What matters and becomes decisive on the smooth running of the examination is that the woman not only gives consent but actually ‘accepts’ the event

But let’s go back to the instrumentation and accessories: the most modern endoscope (the one that is used without the vaginal speculum) has a maximum diameter of 4 mm, i.e. about half a child’s little finger, and like it, its cross-section is not circular but oval, making it suitable for passing through the cervical canal, which is the segment that connects the bottom of the vagina with the uterine cavity.

In reality, the cervical canal is more oval than round and therefore the profile of the instrument must be adapted to the section of the canal: this discovery has finally made it possible to overcome the difficulties encountered in reaching the inside of the uterus, and above all has made the examination painless and easy to perform, of course provided that the equipment meets the requirements described, in fact it is enough for the hysteroscope to be 1 millimetre longer or for it not to be oval-shaped but round-shaped for everything to become difficult and painful if not impossible (all of which are still part of the present because many doctors have not yet adapted).

It must also be said that it is precisely for these reasons that many consider hysteroscopy to be a painful and invasive examination and still recommend general anaesthesia: today the examination should be conducted without any anaesthesia whatsoever and this is simply because it is not necessary.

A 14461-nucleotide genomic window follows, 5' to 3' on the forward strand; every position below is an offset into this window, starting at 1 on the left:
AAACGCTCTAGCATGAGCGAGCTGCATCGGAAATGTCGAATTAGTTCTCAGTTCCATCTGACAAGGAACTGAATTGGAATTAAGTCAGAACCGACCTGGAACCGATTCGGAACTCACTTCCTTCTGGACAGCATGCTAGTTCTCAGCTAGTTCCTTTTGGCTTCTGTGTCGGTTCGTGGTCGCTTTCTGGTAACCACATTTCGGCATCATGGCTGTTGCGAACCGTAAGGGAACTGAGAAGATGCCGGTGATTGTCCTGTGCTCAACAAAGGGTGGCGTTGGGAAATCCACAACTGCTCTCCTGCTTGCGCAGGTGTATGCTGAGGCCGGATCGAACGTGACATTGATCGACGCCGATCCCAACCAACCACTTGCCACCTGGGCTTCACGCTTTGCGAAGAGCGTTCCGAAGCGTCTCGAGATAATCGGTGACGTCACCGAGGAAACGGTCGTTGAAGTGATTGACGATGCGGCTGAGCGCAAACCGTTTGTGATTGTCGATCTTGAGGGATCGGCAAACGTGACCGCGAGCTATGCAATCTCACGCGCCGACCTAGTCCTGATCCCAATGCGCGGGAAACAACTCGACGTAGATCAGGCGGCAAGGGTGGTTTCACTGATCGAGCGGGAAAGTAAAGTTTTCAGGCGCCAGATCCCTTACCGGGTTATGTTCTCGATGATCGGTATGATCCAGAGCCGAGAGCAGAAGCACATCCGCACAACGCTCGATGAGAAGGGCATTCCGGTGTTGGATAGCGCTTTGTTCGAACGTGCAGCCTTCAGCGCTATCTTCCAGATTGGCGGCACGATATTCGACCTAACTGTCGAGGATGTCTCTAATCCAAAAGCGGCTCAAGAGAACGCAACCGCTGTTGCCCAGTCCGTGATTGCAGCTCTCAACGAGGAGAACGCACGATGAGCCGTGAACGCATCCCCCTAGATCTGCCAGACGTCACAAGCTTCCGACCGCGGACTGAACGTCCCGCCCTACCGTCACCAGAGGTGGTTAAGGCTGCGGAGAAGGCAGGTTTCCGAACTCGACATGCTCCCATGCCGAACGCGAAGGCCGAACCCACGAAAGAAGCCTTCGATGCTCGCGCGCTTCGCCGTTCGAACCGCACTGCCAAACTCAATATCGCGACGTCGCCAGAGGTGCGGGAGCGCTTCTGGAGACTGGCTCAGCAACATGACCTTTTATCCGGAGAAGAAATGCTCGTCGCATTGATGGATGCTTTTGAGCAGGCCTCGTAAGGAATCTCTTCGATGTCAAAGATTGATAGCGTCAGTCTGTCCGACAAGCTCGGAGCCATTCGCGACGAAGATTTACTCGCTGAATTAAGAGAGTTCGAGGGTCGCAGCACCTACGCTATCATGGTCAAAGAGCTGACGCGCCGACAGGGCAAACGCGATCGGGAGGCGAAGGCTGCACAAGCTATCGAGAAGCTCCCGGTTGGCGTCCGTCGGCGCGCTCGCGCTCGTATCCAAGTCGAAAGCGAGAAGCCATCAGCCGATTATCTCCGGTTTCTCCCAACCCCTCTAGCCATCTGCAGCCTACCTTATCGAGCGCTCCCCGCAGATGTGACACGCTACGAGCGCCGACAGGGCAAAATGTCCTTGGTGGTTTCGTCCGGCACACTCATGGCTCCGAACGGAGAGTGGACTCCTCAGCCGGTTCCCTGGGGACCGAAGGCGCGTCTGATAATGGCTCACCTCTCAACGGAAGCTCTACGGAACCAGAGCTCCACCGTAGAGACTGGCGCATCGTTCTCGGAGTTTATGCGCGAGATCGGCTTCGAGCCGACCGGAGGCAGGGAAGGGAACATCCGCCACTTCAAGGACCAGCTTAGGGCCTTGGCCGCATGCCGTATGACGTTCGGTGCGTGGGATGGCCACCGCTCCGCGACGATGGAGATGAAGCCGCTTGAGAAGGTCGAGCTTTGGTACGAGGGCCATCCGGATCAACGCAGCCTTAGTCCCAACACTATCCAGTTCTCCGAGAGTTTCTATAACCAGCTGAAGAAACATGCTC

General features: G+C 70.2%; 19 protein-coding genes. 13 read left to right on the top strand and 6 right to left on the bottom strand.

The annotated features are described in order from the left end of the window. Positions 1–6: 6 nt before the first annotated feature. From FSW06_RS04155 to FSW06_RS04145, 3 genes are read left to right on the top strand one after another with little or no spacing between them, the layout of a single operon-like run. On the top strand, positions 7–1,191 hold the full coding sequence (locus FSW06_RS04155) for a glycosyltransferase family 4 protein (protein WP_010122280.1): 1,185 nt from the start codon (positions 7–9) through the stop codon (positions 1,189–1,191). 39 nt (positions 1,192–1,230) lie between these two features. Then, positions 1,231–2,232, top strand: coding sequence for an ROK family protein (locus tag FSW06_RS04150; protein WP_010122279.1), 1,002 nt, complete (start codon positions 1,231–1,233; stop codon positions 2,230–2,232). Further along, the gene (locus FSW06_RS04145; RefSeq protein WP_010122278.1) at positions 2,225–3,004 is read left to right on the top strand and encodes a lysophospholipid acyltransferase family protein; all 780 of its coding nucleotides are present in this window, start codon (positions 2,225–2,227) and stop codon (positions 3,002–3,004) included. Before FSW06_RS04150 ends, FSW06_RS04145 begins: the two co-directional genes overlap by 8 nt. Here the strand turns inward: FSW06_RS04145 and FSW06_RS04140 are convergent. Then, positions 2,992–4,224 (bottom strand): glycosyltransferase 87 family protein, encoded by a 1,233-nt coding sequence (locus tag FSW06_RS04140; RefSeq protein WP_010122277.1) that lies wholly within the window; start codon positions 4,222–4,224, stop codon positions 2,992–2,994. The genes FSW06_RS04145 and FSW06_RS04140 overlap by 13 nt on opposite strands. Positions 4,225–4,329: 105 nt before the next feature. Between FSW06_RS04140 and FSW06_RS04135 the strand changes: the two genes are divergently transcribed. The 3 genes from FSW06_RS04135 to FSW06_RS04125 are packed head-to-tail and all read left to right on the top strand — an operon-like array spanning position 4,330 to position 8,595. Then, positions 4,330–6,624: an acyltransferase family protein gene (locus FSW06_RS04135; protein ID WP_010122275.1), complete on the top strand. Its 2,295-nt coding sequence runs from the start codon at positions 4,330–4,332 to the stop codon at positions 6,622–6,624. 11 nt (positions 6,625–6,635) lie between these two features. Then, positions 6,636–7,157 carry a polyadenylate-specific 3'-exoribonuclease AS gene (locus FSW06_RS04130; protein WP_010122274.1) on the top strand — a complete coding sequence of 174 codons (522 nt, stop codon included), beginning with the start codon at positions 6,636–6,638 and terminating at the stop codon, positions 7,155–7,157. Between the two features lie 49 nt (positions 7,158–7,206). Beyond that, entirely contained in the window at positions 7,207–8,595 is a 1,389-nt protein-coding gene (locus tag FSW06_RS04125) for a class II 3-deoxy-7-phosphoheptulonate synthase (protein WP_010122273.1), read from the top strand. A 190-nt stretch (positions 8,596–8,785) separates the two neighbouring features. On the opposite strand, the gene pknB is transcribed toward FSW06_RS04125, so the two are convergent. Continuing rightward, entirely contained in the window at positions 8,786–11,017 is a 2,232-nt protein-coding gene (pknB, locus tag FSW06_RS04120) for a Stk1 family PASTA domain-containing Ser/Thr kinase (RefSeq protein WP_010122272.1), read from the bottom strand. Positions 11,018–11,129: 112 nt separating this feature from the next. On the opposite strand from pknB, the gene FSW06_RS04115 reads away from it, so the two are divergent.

Read Also

Emergency Live Even More…Live: Download The New Free App Of Your Newspaper For IOS And Android

Urethrocistoscopy: What It Is And How Transurethral Cystoscopy Is Performed

Uterine Fibroid Embolization: What It Is And How To Treat It

The Use Of Outpatient Hysteroscopy For Early Diagnosis

Utero-Vaginal Prolapse: What Is The Indicated Treatment?

Pelvic Floor Dysfunction: What It Is And How To Treat It

Pelvic Floor Dysfunction: Risk Factors

Salpingitis: Causes And Complications Of This Fallopian Tube Inflammation

Hysterosalpingography: Preparation And Usefulness Of The Examination

Gynaecological Cancers: What To Know To Prevent Them

Total And Operative Hysterectomy: What They Are, What They Involve

Vulvodynia: What Are The Symptoms And How To Treat It

What Is Vulvodynia? Symptoms, Diagnosis And Treatment: Talk To The Expert

Accumulation Of Fluid In The Peritoneal Cavity: Possible Causes And Symptoms Of Ascites

Accumulation Of Fluid In The Peritoneal Cavity: Possible Causes And Symptoms Of Ascites

What’s Causing Your Abdominal Pain And How To Treat It

Pelvic Varicocele: What It Is And How To Recognise The Symptoms

Can Endometriosis Cause Infertility?

Transvaginal Ultrasound: How It Works And Why It Is Important

Candida Albicans And Other Forms Of Vaginitis: Symptoms, Causes And Treatment

What Is Vulvovaginitis? Symptoms, Diagnosis And Treatment

Vaginal Infections: What Are The Symptoms?

Chlamydia: What Are The Symptoms And How To Treat It

Chlamydia, Symptoms And Prevention Of A Silent And Dangerous Infection

Miscarriage: Causes, Diagnosis And Treatment

Diagnostic And Operative Hysteroscopy: Preparation And Importance Of Gynaecological Examinations


Pagine Mediche

You might also like